12/02/2021 | News release | Distributed by Public on 12/02/2021 15:28
The Connecticut Department of Revenue Services (DRS) understands how taxing the COVID-19 pandemic has been for individuals and businesses alike. To help Connecticut taxpayers that owe back taxes "get right," DRS is offering a tax amnesty program through January 31, 2022. The department began accepting applications for amnesty on November 1, 2021.
Businesses and individuals that owe back taxes for periods up to and including 2020 are invited to take advantage of this "limited window of opportunity" to pay the Connecticut taxes they owe. Those who do will:
Who is eligible for tax amnesty in Connecticut?
The tax amnesty program is open to businesses and individuals that 1) are required by law to file a tax return with DRS, and 2) did not file or report all tax due through December 31, 2020. Taxpayers may seek amnesty for all eligible taxes or tax periods, even if some taxes and tax periods don't qualify.
Eligible taxpayers include businesses and individuals:
This is generous, as states often prohibit taxpayers embroiled in an audit or litigation from participating in an amnesty program.
DRS makes it clear that Connecticut tax amnesty is open to unregistered businesses that should be registered with DRS, though it doesn't specify whether this includes remote sellers who may have economic nexus with the state.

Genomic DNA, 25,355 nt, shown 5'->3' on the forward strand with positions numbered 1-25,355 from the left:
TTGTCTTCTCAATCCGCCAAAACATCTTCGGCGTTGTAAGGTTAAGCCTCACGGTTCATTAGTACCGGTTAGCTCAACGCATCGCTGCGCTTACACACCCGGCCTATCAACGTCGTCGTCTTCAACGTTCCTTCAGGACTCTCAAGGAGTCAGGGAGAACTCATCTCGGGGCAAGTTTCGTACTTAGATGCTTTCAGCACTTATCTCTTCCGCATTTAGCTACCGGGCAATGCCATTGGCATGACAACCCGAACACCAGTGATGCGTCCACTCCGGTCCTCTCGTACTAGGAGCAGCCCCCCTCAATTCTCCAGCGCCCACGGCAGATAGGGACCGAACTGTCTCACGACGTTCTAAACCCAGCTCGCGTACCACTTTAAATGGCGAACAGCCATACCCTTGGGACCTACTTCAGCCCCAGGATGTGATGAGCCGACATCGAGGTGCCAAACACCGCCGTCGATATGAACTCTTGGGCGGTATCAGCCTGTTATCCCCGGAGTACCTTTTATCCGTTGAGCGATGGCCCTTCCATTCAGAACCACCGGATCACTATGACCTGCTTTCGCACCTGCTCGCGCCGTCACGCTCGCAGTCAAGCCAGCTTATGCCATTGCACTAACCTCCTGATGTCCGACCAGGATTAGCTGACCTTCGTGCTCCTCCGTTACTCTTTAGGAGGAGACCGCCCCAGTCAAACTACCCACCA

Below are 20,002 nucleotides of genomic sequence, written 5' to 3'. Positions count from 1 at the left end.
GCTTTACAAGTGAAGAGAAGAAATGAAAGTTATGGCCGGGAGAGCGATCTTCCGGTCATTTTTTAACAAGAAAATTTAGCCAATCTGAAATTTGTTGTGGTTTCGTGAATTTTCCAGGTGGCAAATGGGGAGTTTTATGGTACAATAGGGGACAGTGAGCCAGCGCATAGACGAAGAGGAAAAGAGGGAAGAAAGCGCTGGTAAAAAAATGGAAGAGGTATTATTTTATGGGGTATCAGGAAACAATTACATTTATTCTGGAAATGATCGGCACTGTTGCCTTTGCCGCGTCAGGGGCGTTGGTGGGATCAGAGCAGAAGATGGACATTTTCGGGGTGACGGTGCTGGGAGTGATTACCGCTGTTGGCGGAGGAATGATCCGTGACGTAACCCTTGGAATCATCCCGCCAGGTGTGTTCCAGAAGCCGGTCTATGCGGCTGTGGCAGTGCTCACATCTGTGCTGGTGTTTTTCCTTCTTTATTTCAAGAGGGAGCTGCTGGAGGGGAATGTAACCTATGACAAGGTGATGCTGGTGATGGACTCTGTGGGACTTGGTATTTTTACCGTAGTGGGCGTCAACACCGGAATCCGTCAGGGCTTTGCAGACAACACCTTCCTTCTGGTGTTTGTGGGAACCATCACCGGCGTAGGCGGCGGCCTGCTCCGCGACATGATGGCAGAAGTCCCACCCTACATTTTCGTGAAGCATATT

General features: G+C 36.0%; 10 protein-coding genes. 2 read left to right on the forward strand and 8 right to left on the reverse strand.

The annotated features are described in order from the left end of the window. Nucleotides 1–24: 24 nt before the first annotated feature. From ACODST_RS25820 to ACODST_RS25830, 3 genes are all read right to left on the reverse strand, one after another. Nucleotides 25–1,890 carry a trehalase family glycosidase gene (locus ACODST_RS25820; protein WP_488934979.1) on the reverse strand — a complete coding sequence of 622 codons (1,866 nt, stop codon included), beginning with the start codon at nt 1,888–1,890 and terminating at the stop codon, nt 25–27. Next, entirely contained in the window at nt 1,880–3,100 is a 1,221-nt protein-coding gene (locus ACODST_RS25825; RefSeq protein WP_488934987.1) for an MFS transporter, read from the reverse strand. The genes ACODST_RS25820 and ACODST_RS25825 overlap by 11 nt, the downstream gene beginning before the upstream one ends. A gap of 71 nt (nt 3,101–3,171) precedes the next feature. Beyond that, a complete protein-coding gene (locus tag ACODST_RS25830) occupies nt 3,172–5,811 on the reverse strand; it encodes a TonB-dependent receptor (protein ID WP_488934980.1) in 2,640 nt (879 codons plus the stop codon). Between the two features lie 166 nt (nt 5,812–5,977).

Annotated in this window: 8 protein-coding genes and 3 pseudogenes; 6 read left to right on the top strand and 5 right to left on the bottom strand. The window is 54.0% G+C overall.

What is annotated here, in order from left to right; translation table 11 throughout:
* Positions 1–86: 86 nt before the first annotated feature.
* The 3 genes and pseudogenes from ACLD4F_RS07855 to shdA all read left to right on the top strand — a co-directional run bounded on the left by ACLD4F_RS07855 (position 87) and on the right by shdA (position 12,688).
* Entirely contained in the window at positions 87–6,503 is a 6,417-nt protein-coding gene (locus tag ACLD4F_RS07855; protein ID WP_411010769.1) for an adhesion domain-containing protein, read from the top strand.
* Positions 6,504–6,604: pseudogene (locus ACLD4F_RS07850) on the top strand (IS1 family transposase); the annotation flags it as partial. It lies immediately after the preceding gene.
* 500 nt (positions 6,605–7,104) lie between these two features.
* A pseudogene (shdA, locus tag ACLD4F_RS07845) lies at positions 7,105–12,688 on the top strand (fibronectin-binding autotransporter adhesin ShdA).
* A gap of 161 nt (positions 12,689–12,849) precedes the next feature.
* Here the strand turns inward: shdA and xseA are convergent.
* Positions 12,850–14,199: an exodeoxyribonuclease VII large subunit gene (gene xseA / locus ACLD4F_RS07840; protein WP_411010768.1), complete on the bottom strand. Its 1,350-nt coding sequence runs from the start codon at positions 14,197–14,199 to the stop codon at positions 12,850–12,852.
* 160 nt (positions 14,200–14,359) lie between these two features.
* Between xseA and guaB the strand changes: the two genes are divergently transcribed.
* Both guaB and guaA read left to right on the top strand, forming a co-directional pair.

Who cannot participate in the tax amnesty program?
However, Connecticut does prohibit some taxpayers from participating.
Taxpayers not eligible for this tax amnesty program include anyone:
Which taxes qualify for Connecticut tax amnesty?
The current tax amnesty program applies to most taxes administered by DRS, including:
Connecticut's motor carrier road tax (IFTA) and property taxes do not qualify for amnesty.
Is amnesty guaranteed?
All taxpayers seeking amnesty must submit an application electronically with DRS and comply with all terms of the amnesty program, including initiating full payment "on the same day the amnesty application is submitted." Failure to do so could result in denial of amnesty, meaning the taxpayer will be liable for all outstanding taxes, plus all penalties and interest. DRS offers additional details.
The Connecticut tax amnesty program offers an excellent opportunity, particularly for small businesses with shallow reserves. However, it's usually wise to consult with an accounting or tax professional before making important tax decisions. If you don't already work with a trusted tax advisor, Avalara's directory of sales tax experts can be a good place to start.
Cover photo by Canva